It's hard to say where exactly Omar El Akkad went wrong with American War, because on the surface, this appears to be such a well-constructed novel. El Akkad ties in the story of our protagonist, Sarat, with his imagined vision of a second American Civil War in a way that's comprehensive and undeniably steeped with tragedy. The world building in this novel is immense, with various news articles scattered like historical set pieces throughout the narrative. But when you look closer, there are too man ...more
Oct 16, 2017 rated it it was amazing
"Come here," she said.
I shook my head. "I'm scared."
"Good," she said. "Now you have something you can kill."

Fear. The ultimate driver of hate, bigotry, conflict, ultimately: of war. The emotion that pervades so much of our current geopolitical situation: the fear of our neighbor, of their religion, of their skin, of their seemingly foreign customs and traditions. Fear: perhaps the only emotion hardwired into the human condition, the underlying evolutionary mechanism that keeps us alive and perpetuates/>
Book of the Month
American Horror Story
By Judge Maris Kreizman

Fair warning: American War is not a beach read. Not only because the novel is not fluffy and light, but also because it’s set in a near-future dystopia in which global warming has submerged the majority of America’s current coastlines. Spring Break forever? Not likely.

I hate to use the word “timely” nowadays, especially because I have a habit of making everything from Gilmore Girls to Fifty Shades of Grey about contemporar
Michael Ferro
Feb 22, 2018 rated it it was amazing  ·  review of another edition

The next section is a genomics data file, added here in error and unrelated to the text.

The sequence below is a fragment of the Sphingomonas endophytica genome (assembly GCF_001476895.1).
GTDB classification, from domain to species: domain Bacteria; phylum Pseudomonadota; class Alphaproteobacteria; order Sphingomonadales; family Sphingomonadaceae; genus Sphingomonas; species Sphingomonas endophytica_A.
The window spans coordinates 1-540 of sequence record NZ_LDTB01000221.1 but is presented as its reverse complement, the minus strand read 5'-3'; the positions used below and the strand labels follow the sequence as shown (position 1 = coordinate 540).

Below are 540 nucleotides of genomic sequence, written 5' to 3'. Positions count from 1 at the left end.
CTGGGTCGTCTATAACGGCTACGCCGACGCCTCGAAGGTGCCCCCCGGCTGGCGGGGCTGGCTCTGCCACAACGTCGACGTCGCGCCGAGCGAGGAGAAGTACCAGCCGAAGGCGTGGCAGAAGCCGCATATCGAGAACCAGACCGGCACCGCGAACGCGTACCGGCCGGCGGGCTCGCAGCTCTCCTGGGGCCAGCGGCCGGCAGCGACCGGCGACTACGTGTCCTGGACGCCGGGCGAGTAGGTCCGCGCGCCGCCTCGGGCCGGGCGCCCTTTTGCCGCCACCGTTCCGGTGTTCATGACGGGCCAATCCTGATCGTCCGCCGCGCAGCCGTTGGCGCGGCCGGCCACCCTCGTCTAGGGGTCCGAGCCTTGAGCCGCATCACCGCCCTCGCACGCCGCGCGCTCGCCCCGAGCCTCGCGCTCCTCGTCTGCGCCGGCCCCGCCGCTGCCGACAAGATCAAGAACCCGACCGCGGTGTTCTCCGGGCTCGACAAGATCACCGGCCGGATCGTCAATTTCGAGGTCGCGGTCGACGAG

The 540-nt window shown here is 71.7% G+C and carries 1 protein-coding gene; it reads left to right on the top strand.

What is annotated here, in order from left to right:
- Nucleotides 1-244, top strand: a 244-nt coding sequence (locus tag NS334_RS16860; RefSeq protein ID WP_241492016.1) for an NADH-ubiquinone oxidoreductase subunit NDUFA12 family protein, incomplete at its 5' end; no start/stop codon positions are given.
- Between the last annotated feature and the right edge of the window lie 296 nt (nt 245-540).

Omar El Akkad's AMERICAN WAR is an often-chilling and devastatingly visceral peek into our country's future should we not find a peaceful way to resolve our political differences. Of particular interest in this novel for me was the defined sense of realism, despite being submerged in *obvious* dystopia; the new American Civil War feels incredibly real, the dejected southerners trained to become self-sacrificing martyrs are believable, and Akkad brings the horrors and desperations of an America f ...more
Jun 23, 2017 rated it did not like it
Shelves: 9-dnf
I’m giving up on this book at a little more than half way through. The premise of a dystopian world during and after a second American Civil War was interesting, and I was curious about the two maps shown before the Prologue. Set in the future beginning in 2074, the story centers on the Chestnut family and specifically on young Sara T, known as Sarat. The descriptions of their life and the environment in which they survived were mostly depressing, and the pace was slow in some places. The book w ...more
Helene Jeppesen
Jun 05, 2017 rated it really liked it
4.5/5 stars.
This book was really good and really scary, and it came as a surprise to me how much I liked it. Not because I had heard bad things about it beforehand, but because I had a feeling that this book was either going to be too dark and sinister for my taste, or it would be just the right amount of dark and sinister as well as give me an interesting insight into what America could look like less than 100 years from now.
Basically, this book takes place in America in the 2070s-2090s, and
Jun 16, 2017 rated it really liked it
Shelves: poc-author, favorites
Absolutely brutal.

Watch my full review:
Sep 06, 2017 rated it liked it
Shelves: dystopian, literary
Full review now posted!

Sometimes, a book hits you at exactly the wrong moment. In my case, that’s exactly what happened with American War. My lack of love for this book is definitely a case of “it’s not you; it’s me,” and that is in large part due to the timing.